Ingredients:

6-7 ounces of canned tuna (or preferably tuna in a jar packed in olive oil)
4-5 tablespoons of olive oil (if not using jar tuna described above)
3 cups of good quality cream of tomato soup (I used Pacific Organic Creamy Tomato Soup, found at Whole Foods)
14 and a 1/2 ounces of penne
3 cloves of garlic, minced
A big pinch of dried oregano
A big pinch of red pepper flakes
Two big handfuls of fresh arugula
Freshly grated parmesan

Directions:

1. Sauté tuna, minced garlic, oregano, and red pepper flakes in olive oil until the garlic becomes fragrant. If using canned tuna, used 4-5 tablespoons of olive oil, if using tuna packed in oil, use all the olive oil from the jar.

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2. Then, pour in the tomato soup and let simmer until the sauce thickens a bit.

3. Add in the pasta and arugula and toss together gently until the sauce has coated the penne and filled in the tubes. The arugula will naturally wilt in the heat as you do so.

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4. Serve with a generous grating of fresh parmesan (not the pre-packaged stuff!)

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Cheddar Biscuits

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I realized today that I have reduced my blog to writing posts for the readers and not myself. Getting a few views from Facebook can only be gratifying for so long. So, I’m going to start writing for myself (and no longer post on Facebook). Stop filtering all the honest things about my feelings and my life, and talk about all of it. And this post, I suppose, is unnecessary, and I should simply start writing the way I want to without any announcements, but then again, I’ve promised myself to regain this blog as my own and I know that I need something like this to motivate myself. I’m hoping that by writing down all my jumbled feelings, eventually I will learn to organize them. Even if this means sacrificing grammar, eloquence and structure. After all, if no one is reading this shit who really cares?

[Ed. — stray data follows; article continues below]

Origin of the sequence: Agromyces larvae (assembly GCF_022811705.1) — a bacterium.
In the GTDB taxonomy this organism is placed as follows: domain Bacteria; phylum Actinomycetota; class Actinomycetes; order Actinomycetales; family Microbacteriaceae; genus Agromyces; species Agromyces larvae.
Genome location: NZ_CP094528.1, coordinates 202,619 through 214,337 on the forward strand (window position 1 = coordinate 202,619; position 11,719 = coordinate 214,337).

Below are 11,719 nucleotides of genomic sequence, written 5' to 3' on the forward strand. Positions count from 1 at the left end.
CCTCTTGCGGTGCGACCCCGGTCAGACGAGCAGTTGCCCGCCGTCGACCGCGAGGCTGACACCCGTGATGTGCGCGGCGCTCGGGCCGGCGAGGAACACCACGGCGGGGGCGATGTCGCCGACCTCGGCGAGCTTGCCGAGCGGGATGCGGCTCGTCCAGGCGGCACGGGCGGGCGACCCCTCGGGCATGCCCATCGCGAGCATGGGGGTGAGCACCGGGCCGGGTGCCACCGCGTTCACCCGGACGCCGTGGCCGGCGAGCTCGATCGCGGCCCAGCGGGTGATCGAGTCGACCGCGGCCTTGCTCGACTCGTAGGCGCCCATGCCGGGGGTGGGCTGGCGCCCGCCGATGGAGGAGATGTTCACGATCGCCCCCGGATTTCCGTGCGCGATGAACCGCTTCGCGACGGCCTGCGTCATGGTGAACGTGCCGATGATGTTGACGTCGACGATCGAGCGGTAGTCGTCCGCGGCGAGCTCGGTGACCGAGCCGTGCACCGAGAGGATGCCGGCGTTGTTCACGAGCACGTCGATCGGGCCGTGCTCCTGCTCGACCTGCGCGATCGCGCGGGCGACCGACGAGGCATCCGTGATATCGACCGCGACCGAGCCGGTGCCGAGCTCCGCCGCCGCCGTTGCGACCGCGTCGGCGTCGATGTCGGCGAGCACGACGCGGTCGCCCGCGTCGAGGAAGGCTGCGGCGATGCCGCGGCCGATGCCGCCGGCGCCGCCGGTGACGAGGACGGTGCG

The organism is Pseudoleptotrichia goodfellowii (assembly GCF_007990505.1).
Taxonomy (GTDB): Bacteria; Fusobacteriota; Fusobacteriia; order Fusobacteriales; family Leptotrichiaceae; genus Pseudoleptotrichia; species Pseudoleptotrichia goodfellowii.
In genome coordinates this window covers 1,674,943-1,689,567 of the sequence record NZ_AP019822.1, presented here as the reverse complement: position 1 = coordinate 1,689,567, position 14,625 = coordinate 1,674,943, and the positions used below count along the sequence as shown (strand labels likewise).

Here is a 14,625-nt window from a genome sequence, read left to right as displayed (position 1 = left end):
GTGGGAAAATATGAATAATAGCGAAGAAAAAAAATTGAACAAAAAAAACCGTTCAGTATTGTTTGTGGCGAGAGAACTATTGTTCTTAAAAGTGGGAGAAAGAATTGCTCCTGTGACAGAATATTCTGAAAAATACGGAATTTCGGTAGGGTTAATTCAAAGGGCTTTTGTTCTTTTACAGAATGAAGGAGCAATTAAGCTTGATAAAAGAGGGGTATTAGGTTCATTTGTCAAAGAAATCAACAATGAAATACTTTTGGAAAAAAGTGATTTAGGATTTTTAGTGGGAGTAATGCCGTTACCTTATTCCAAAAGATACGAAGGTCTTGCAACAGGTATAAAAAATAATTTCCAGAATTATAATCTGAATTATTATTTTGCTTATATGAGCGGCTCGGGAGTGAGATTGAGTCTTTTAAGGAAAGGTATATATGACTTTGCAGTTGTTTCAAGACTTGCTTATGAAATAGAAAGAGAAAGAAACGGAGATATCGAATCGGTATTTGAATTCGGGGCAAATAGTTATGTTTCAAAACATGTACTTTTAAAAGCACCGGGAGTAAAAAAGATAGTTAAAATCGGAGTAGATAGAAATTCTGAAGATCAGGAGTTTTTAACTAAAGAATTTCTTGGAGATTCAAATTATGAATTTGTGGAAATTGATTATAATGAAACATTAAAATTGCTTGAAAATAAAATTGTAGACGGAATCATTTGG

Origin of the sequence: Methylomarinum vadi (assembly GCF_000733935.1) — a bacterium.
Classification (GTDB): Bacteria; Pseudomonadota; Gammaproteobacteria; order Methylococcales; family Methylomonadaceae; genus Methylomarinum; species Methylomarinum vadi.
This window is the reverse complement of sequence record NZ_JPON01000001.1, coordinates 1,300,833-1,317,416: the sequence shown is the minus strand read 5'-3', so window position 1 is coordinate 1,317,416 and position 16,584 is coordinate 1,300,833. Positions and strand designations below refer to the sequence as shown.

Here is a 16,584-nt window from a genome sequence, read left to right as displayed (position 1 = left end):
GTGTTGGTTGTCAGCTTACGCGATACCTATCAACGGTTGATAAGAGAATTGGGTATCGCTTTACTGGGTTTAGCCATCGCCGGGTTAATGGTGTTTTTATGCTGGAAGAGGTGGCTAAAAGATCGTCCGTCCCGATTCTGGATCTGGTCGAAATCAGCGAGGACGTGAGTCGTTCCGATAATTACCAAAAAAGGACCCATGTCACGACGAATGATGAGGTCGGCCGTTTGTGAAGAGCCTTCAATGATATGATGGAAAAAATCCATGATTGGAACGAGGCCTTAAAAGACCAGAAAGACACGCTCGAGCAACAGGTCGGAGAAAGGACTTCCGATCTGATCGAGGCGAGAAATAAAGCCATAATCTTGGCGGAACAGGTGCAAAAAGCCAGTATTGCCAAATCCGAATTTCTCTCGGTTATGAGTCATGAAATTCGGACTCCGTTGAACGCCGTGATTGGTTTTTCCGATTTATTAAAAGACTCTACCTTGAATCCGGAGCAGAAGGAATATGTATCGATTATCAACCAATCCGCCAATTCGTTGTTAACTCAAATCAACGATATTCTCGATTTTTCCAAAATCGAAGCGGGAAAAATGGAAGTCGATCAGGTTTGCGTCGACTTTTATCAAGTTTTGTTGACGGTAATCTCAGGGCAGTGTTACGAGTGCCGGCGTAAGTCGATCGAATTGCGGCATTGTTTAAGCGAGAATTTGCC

Moving on, let’s talk about cheddar biscuits. These biscuits are good. Cheesy, buttery, light and tender, good. Especially straight out of the oven? Oh man, it was hard not to eat all of them, although I did a good job gobbling down three of them in a row, all without pause. The cheddar is strewn throughout but never overpowers the biscuit, and the dough is tender and soft. For the next few days, my mom and I kept eating them as breakfast, as lunch sandwiches, as snacks – basically in any way we could create an excuse for. And the visual testimony to how good they are? The visible flecks of butter studded across the dough.

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Yeah, it’s that kind of recipe. Enjoy.

Cheddar Biscuits

Recipe adapted from Food52 (found HERE)

Servings: 20 biscuits

Ingredients:
3 1/2 cups flour
2 tablespoons baking powder
2 1/2 teaspoons salt
9 tablespoons cold unsalted butter
2 cups grated sharp cheddar cheese
1 3/4 cup buttermilk
1 large egg

Directions:

1. Mix together the flour, baking powder and salt in a bowl. Stick it in the fridge for 20 minutes. While waiting, cut the butter into small chunks and let them warm to room temperature.

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2. Combine the dry ingredients, the cheese and butter in the bowl and mix until the chunks of butter are no bigger than pea-sized. If you have a standing mixer, do this in the mixer bowl on low speed until you achieve the same results.

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3. Add the buttermilk and mix (on low) until the dough just comes together – don’t over mix. Transfer the dough onto a floured board, flour your hands and knead it lightly a few times. Then pat the dough into a large rectangle about 1/2 inch thick.

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4. Preheat the oven to 400 degrees. Then, use a 3-inch round cutter or simply use a cup, dip whichever you are using (I used a cup) into flour and then cut the biscuits. According to the original recipe you’re not supposed to twist the cutter or cup but I did.

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5. After cutting out the first batch, pat together the remaining dough into another 1/2 inch thick shape and cut more. Throw away the leftover bits or use them – the recipe advises against a third shaping which will make the biscuits tough.

6. Beat the egg with a small splash of water and brush the tops of the biscuits with the egg wash.

7. Bake the biscuits for 20 minuteson baking sheets lined with parchment paper, rotating them halfway through. Serve them warm (or I enjoyed them still piping hot and steaming).